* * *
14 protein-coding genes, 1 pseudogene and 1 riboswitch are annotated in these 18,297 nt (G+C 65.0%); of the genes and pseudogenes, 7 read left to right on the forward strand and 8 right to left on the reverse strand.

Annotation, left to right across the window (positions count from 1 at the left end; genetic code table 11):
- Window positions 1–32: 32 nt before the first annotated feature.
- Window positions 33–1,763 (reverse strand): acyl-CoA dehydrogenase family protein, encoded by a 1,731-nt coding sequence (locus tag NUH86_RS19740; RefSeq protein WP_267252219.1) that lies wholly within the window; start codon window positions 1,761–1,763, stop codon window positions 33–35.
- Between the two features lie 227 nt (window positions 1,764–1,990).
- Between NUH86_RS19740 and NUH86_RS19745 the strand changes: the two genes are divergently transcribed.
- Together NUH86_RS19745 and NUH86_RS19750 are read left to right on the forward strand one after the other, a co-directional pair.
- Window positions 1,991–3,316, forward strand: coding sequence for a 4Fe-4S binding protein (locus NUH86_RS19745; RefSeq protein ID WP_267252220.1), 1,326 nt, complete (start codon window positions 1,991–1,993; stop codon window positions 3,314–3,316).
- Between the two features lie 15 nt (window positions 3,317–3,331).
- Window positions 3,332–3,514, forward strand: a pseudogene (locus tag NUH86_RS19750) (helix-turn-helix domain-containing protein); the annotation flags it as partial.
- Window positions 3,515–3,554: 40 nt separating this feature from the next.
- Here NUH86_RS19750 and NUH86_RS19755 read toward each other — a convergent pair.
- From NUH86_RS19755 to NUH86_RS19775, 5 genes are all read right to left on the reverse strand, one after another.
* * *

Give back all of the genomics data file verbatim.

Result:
14 protein-coding genes, 1 pseudogene and 1 riboswitch are annotated in these 18,297 nt (G+C 65.0%); of the genes and pseudogenes, 7 read left to right on the forward strand and 8 right to left on the reverse strand.

Annotation, left to right across the window (positions count from 1 at the left end; genetic code table 11):
- Window positions 1–32: 32 nt before the first annotated feature.
- Window positions 33–1,763 (reverse strand): acyl-CoA dehydrogenase family protein, encoded by a 1,731-nt coding sequence (locus tag NUH86_RS19740; RefSeq protein WP_267252219.1) that lies wholly within the window; start codon window positions 1,761–1,763, stop codon window positions 33–35.
- Between the two features lie 227 nt (window positions 1,764–1,990).
- Between NUH86_RS19740 and NUH86_RS19745 the strand changes: the two genes are divergently transcribed.
- Together NUH86_RS19745 and NUH86_RS19750 are read left to right on the forward strand one after the other, a co-directional pair.
- Window positions 1,991–3,316, forward strand: coding sequence for a 4Fe-4S binding protein (locus NUH86_RS19745; RefSeq protein ID WP_267252220.1), 1,326 nt, complete (start codon window positions 1,991–1,993; stop codon window positions 3,314–3,316).
- Between the two features lie 15 nt (window positions 3,317–3,331).
- Window positions 3,332–3,514, forward strand: a pseudogene (locus tag NUH86_RS19750) (helix-turn-helix domain-containing protein); the annotation flags it as partial.
- Window positions 3,515–3,554: 40 nt separating this feature from the next.
- Here NUH86_RS19750 and NUH86_RS19755 read toward each other — a convergent pair.
- From NUH86_RS19755 to NUH86_RS19775, 5 genes are all read right to left on the reverse strand, one after another.